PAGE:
playasinmar said...

"...why don't we have more understanding of our role in the plan of salvation? Why do our leaders tell us that they just don't know..."

It's because they don't know. They have no idea.

J G-W said...

Playa - I can't argue with you there.

But in any event, our relationship with God and our peace of mind can't depend on that.

playasinmar said...

For our sanity's sake, it better not.

MoHoHawaii said...

Camping! Yay!

I'm with Playa S. M.: They have no idea.

My father once had a personal interview with a big name GA after I came out. (As a former stake president he had the connections needed to get such an audience.) After telling his story about my situation, my father got a frosty, exasperated response. "This issue causes so much trouble!" sputtered the Famous GA and shortly ended the interview with my father.

Bottom line: the Famous GA had nothing to contribute. My father presented very real, very heartfelt issues that involved a child he loved very much. The respected elder had nothing to say.

This happened a few years ago, but it made a deep impression on me at the time. I think it was also a turning point for my father as his church activity declined to the point of nonexistence.

J G-W said...

Mohohawaii - You are very fortunate to have a father who was willing to be an advocate for you (and, by extension, for all of us who are gay and Mormon). I am so thankful and heartened every time I hear about people who lovingly share our stories and try to get answers to some of the painful questions that we gay folks have had to struggle with on our own and all alone for a very, very, very long time. God bless your dad! If I ever come visit you in Hawaii, will I have a chance to meet him?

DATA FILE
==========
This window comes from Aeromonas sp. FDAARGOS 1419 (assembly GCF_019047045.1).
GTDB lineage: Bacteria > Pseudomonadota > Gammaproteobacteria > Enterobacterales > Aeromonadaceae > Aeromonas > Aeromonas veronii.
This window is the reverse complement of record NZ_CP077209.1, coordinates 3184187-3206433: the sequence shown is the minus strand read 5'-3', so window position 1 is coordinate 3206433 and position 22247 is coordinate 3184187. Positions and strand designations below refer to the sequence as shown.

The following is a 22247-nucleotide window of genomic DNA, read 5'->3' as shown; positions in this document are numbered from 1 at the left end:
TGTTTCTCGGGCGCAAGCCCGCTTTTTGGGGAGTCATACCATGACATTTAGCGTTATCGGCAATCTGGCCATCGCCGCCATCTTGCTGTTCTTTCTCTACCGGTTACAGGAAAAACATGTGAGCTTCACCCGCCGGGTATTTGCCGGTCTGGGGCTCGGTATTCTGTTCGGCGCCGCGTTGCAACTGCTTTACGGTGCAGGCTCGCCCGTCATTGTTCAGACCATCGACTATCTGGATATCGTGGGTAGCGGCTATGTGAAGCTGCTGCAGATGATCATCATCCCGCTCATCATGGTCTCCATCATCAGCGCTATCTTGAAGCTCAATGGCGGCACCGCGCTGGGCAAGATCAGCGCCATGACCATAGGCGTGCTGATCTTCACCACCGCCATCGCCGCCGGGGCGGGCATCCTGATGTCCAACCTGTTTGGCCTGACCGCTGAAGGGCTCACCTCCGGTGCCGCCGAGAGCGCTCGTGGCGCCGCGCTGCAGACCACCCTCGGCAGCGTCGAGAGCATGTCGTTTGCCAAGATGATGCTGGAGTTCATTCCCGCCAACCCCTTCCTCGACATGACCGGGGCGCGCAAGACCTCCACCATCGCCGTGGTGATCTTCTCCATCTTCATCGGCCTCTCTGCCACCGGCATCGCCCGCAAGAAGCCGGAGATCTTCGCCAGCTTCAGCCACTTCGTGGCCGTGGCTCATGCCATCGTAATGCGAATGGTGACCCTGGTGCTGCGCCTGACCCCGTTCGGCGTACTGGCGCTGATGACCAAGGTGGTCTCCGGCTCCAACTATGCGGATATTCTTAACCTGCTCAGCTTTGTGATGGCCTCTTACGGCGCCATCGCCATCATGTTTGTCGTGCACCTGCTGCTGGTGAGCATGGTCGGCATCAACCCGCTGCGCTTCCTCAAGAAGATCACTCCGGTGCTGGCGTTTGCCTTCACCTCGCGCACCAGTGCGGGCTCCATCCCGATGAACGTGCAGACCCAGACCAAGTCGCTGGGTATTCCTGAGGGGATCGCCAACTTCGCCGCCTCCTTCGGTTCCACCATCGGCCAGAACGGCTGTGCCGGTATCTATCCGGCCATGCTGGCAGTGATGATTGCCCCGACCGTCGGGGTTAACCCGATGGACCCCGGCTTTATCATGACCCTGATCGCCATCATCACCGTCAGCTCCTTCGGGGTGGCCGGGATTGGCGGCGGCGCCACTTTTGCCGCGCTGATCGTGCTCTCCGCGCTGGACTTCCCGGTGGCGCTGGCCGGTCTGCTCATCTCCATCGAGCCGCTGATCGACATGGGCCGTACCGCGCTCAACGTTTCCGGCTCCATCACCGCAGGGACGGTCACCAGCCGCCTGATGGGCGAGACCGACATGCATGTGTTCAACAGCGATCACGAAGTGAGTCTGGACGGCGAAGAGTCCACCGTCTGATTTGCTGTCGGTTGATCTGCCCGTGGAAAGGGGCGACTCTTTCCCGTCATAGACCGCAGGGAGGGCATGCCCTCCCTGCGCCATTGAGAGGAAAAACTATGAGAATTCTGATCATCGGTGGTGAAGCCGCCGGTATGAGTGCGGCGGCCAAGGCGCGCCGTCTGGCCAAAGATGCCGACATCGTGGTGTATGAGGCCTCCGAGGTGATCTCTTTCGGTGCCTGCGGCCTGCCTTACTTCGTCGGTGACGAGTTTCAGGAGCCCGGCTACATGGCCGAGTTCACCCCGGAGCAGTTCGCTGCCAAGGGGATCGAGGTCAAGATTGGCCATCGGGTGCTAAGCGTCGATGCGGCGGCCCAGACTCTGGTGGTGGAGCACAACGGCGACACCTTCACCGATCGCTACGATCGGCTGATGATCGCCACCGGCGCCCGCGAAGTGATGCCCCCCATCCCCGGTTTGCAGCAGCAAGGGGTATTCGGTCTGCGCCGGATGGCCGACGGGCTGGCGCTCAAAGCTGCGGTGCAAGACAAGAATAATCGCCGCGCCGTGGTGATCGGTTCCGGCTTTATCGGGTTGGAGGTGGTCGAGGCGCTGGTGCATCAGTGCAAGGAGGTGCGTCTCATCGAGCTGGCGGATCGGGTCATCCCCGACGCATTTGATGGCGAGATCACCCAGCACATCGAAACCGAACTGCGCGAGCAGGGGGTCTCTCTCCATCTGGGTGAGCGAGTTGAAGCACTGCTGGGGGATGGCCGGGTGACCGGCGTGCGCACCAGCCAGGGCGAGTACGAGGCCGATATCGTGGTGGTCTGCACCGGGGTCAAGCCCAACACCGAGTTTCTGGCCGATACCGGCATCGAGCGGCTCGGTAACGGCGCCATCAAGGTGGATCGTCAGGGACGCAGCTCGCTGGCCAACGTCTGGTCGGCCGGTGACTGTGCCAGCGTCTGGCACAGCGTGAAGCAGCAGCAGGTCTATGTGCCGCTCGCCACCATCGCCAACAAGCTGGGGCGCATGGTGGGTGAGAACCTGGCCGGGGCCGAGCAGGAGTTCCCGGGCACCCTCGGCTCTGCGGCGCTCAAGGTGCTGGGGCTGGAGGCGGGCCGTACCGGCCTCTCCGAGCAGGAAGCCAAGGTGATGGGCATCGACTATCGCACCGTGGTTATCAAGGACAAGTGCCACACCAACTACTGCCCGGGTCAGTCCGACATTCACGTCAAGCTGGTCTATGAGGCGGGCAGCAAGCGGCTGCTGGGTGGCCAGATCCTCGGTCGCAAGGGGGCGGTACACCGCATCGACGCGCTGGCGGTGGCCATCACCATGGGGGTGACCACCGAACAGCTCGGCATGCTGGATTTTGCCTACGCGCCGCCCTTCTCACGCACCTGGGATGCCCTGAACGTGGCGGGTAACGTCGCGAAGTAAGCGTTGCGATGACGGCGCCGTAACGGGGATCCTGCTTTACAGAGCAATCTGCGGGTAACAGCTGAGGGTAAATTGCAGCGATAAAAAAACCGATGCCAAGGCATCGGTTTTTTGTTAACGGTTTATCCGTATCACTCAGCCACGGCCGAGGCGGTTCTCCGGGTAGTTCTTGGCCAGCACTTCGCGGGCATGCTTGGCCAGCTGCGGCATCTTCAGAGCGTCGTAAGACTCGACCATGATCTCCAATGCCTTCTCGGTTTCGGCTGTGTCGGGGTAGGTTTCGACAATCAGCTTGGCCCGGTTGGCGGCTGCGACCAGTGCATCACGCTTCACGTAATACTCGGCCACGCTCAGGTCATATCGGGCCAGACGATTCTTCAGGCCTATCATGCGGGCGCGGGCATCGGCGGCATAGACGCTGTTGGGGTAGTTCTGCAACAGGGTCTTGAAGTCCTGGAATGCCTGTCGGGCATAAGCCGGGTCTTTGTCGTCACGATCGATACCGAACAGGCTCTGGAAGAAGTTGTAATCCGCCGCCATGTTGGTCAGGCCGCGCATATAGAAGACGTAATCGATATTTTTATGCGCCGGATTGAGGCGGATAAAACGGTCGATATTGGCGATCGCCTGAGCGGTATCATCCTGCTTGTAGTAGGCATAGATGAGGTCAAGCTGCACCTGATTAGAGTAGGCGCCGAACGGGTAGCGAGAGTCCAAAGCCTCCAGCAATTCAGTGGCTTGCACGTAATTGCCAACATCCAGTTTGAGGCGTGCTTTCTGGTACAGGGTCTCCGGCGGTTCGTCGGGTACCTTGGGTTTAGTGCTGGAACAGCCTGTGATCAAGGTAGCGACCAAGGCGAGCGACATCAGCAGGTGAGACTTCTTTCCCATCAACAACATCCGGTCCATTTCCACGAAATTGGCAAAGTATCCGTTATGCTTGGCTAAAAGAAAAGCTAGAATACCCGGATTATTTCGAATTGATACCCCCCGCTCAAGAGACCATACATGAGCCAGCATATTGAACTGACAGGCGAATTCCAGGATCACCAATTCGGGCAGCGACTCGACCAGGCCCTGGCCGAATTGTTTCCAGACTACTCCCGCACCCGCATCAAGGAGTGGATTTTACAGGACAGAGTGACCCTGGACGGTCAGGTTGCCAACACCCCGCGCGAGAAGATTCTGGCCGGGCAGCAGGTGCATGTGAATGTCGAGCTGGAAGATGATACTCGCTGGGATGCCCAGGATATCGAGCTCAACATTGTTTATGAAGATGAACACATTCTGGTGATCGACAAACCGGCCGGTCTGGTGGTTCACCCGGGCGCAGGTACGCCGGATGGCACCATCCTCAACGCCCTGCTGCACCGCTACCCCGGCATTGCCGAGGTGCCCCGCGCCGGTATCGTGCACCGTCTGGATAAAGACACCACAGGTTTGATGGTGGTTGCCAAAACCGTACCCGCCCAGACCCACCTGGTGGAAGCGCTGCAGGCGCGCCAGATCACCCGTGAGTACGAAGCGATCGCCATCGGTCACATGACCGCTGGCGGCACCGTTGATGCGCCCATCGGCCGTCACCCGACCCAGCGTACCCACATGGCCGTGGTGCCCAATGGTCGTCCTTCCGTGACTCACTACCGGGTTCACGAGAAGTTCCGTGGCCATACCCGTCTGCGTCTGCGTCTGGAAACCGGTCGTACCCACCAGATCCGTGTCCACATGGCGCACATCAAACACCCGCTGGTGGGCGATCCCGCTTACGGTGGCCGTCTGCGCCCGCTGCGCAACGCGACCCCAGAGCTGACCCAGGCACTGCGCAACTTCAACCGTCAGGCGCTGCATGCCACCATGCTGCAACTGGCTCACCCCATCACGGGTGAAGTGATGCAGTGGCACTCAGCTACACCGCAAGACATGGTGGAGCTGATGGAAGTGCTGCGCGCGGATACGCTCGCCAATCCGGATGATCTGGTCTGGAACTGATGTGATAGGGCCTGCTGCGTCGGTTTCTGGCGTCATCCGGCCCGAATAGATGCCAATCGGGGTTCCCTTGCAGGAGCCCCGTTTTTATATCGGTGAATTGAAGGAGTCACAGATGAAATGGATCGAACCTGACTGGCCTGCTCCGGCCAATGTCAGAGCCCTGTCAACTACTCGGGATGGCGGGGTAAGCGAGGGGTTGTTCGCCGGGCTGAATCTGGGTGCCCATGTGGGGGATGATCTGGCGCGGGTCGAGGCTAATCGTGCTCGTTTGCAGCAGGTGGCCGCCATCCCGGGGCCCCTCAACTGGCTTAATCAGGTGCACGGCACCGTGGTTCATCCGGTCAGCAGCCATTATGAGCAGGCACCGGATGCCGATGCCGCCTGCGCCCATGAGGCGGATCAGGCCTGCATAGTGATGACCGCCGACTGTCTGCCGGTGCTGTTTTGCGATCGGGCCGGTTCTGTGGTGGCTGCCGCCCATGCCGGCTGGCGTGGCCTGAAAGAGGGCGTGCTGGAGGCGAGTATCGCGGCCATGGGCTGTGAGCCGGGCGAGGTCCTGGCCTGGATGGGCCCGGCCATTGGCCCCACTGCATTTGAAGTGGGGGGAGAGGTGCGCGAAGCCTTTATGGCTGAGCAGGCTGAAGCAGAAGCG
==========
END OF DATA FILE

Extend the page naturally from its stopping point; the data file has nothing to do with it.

We know that our leaders are human. They are susceptible to error, just like the rest of us. They cannot possibly know everything, just like the rest of us. We Mormons know this. We remind ourselves of it in one-on-one conversations and over the pulpit. We believe our leaders to be inspired. But this is not the same thing as being infallible. God does not tell our leaders everything, because God expects them to work out their salvation, acquire knowledge, and learn compassion just like the rest of us. To make them somehow all-knowing, all-seeing and always right would require God to take away their agency and make them puppets in a way that would undermine the plan of salvation. We Mormons know this, or should know this.

And yet, we are shocked when we learn that our leaders can make mistakes, they can occasionally be short-sighted, they can even have glaring personal flaws. I can't fault anyone, not a single soul, for losing faith when confronted with such realities. I can fault your dad least of all, since he is clearly a man of compassion. I myself lost faith for a very long time, largely as a result of coming to terms with the flaws and failings in LDS Church leaders, from Joseph Smith to the present.